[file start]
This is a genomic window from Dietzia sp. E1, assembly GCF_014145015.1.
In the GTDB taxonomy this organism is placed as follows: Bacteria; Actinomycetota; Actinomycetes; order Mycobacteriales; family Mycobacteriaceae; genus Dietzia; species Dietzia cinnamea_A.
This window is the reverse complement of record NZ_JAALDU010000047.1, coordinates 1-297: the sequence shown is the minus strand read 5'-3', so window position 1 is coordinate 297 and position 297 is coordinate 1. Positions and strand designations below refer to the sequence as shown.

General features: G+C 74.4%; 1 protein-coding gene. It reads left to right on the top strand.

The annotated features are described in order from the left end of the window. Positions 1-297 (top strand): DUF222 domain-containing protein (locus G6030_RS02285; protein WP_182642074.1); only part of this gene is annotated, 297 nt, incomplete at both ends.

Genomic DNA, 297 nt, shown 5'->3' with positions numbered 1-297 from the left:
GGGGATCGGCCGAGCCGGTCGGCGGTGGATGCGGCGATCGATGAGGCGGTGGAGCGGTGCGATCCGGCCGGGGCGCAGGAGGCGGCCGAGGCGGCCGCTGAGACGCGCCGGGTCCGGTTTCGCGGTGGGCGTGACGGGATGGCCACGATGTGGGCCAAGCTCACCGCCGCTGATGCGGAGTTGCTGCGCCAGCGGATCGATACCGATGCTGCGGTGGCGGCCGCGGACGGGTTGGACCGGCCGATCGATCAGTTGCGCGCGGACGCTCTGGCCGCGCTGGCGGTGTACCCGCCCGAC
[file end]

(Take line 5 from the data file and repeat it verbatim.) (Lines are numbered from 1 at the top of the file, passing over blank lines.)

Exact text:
The annotated features are described in order from the left end of the window. Positions 1-297 (top strand): DUF222 domain-containing protein (locus G6030_RS02285; protein WP_182642074.1); only part of this gene is annotated, 297 nt, incomplete at both ends.